11. 65Riviera
    Joined: Jun 19, 2007
    Posts: 264

    65Riviera
    Member

    why would that be? i missed that article....

    my riv has a natural california "suede" right now. i just need to do a quick wash, hose down and wipe off the chrome and windows. about as low maintenance as you can get....
     
  12. Clark
    Joined: Jan 14, 2001
    Posts: 5,123

    Clark
    Member

    lostn51...I can only talk from experiance. Watch the guys with shiney paint dust their cars all weekend at a show. Then watch the guys in flats drink beer :)

    Flat cars don't show dust,dirt and fingerprints like a shiney car.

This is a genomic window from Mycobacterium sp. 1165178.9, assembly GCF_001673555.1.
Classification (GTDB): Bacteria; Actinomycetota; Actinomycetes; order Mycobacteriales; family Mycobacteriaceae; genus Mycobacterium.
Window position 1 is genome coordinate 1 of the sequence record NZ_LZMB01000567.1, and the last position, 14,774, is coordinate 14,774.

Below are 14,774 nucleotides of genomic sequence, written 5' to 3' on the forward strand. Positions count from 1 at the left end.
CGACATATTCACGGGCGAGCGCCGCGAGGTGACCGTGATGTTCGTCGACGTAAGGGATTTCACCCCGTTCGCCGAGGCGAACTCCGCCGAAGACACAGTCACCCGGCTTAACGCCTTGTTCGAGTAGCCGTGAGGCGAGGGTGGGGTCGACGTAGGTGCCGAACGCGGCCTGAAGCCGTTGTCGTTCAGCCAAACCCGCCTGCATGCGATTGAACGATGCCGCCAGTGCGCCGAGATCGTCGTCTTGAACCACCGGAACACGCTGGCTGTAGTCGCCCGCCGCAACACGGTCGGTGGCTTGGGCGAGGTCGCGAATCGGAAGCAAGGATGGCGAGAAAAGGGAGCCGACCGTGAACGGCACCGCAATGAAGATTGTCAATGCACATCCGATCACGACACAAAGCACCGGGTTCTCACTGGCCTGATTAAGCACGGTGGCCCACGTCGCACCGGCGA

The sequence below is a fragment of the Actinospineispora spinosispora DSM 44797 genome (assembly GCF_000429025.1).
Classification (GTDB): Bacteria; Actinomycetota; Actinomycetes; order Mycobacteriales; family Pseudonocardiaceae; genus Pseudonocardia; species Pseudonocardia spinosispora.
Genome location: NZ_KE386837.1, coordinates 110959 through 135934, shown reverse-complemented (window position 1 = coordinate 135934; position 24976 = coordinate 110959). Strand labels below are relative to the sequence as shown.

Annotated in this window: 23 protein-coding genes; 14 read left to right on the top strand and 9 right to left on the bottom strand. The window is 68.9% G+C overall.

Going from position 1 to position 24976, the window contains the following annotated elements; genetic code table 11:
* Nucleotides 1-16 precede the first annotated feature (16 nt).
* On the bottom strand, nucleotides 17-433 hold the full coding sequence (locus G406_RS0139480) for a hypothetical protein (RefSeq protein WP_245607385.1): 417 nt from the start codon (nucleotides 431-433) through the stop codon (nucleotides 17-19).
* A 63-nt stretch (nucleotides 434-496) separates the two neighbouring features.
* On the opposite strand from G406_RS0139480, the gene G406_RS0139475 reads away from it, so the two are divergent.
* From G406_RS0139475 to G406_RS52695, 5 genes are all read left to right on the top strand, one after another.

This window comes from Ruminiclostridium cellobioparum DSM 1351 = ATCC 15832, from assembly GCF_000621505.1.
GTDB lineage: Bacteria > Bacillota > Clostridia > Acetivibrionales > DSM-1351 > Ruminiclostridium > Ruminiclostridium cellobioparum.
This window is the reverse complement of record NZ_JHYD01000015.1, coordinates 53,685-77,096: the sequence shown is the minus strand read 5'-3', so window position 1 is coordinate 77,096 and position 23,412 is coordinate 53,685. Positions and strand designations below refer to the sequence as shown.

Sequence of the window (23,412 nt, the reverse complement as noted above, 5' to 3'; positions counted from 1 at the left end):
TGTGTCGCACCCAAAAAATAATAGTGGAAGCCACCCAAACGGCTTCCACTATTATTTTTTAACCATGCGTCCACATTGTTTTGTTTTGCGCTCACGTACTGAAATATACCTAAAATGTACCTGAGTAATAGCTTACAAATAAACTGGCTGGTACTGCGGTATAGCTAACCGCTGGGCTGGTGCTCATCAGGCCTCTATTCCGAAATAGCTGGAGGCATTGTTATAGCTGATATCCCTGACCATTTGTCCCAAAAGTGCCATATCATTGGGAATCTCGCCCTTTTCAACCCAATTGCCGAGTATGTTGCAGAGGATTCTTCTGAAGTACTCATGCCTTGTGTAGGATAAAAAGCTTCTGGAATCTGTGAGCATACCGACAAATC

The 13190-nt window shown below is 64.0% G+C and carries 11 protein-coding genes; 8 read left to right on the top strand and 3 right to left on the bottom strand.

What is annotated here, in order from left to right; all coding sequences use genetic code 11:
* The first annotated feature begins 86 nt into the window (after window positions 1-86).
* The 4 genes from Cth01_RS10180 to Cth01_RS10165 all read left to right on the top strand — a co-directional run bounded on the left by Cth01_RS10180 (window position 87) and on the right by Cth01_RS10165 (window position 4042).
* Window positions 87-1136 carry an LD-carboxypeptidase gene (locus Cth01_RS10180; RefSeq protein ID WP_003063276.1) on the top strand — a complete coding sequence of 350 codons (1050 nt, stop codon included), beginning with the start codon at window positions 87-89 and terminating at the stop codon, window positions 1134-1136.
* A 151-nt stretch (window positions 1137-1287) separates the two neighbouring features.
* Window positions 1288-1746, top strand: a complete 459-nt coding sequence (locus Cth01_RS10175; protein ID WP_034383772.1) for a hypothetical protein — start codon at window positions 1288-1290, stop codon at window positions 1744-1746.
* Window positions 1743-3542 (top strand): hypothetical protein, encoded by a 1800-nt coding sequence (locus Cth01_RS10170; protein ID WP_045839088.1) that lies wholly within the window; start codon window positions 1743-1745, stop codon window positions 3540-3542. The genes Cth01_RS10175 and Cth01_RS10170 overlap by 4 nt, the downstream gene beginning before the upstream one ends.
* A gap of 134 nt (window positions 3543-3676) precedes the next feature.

There may be a misconception as to how easy flat stuff is. Shitty bodywork will look just as bad on a flat car as a shiney car....so prep is important.

    Unlike shiney cars...what you spray is what you get. There is no buffing and fixing a flat paint job. Then again when you spray it ..it's done. Shiney cars take a lot of work to buff and if you're not uffing your shiney car you're not doing it right.

    Cleaning is simple. wash like you would wash any car. If you have grease on the car spray it with a little simple green or cleaner like it. It will come right off. Don't scrub the car cause you'll just end up buffing it.

    There is no right or wrong. Both shiney and flat look good. It's just the look you're after. You'll allways have opinionated people that can not see outside the box.
    Clark
     
  13. scr8p
    Joined: Dec 23, 2007
    Posts: 54

    scr8p
    Member